By oral request of July 12, 1996, and confirming letter dated July 16, 1996, counsel for complainant requested "that the matter be reheard and testimony taken before a Judge of the Superior Court." Complainant, as explained by her counsel, "is not satisfied with the [referee's] finding and wishes to have the matter reheard...." These complaints were then rescreened to the "formal/counsel mandatory" list and trial was scheduled for October 8, 1996. The complainant, juvenile and respective counsel appeared; defense counsel then moved, pre-trial, for dismissal of all charges on grounds of double jeopardy. Trial was continued and counsel were afforded opportunity to submit briefs on the issue. By motion filed October 15, 1996, the juvenile now seeks:

" order of the court dismissing the complaint...and entering a finding of not guilty; the alternative, [an order] accepting the referee's decision and incorporating that decision ... the alternative, ... an order ... directing the State to provide defense counsel with a transcript of the proceedings from which it appeals, and that the court conduct the requested appeal from the record of all papers on file ... including the transcript of the full hearing below"

The juvenile asserts that a second and formal hearing, with the attendant implications of possible commitment consequent to adjudications of delinquency on these charges and the violation of conditions of informal Disposition and adjudications on former charges *fn3 would violate his right to due process of law and would place him twice in jeopardy for the same offenses, contrary to N.J.S.A. 2C:1-9, *fn4 N.J.S.A. 2A:4A-40, *fn5 as well as N.J. Const. Article I, paragraph 11 *fn6 and N.J. Const. amend V *fn7 The complainant, in response, cites State In Interest of J.J., 132 N.J. Super 464, 334 A.2d 80 (Cty. Ct. 1975) as authority for her position that the prior informal proceeding did not subject the juvenile to jeopardy. The juvenile, in reply, distinguishes the facts therein confronting Judge King from the facts here stipulated. To varying degree, each argument enjoys merit; neither, however, prevails. Facts not yet found in any reported opinion and adoption of R. 5:25-2 subsequent to all other reported opinions compel new and different analysis.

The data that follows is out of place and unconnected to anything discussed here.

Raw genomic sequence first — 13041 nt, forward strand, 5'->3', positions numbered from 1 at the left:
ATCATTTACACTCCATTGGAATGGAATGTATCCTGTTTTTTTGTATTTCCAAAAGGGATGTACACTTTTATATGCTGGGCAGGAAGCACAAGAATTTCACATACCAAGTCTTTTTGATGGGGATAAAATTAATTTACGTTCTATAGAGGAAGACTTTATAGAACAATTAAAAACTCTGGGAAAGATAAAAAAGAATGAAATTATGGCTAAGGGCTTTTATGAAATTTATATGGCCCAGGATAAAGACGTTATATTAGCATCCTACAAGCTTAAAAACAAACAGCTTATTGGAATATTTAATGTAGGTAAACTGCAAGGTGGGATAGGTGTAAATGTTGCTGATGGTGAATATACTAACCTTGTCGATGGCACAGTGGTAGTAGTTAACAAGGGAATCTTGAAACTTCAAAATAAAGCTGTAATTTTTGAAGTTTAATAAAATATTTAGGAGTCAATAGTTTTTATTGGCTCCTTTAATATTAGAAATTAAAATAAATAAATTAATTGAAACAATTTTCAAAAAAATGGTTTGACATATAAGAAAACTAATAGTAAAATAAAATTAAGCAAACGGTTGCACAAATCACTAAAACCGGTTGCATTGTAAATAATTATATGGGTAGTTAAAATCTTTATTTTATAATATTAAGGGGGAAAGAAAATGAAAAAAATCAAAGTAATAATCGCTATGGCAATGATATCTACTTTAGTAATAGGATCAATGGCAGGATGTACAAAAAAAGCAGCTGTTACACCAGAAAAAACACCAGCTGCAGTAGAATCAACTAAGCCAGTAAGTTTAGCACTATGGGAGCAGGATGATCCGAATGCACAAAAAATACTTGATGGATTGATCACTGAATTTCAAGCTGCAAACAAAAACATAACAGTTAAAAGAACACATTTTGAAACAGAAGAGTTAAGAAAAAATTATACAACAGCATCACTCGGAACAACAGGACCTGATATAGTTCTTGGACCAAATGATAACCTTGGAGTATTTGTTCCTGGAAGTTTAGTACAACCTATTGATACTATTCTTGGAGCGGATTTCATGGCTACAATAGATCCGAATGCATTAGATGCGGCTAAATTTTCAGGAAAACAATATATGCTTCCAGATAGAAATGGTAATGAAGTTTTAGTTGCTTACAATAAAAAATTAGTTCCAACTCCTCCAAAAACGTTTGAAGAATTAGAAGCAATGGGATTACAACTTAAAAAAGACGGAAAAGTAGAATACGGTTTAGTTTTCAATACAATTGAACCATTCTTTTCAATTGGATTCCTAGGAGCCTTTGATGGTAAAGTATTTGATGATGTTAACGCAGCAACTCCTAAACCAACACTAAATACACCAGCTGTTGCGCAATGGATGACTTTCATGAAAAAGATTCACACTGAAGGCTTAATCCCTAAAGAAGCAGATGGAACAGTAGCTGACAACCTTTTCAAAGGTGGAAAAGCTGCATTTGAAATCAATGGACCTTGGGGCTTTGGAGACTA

First, informal juvenile hearings before an official other than a Judge of the Superior Court, such as R. 5:25-2 referee, are relatively recent phenomena. The rule, entitled "Referees", states:

The Judge of the family part may with the approval of the Chief Justice appoint a suitable person to act as referee. The recommendations of the referee shall be without effect unless approved by the court and incorporated in an appropriate order or judgment of the court.

Effective December 31, 1983, the rule postdates the reported cases cited by both counsel, In re Gault, 387 U.S. 1, 18 L. Ed. 2d 527, 87 S. Ct. 1428 (1967); State in Interest of G.J., 108 N.J. Super. 186, 260 A.2d 513 (App.Div. 1969), cert. den. 55 N.J. 447 (1970); State in Interest of J.J., 132 N.J. Super. 464, 334 A.2d 80 (J.&D.R. Ct. 1975), and authorizes a type of diversionary, informal proceeding theretofore handled in all regards by Judges of the Superior Court. The rule provision requiring approval by the court and incorporation of the referee's recommendation in an ...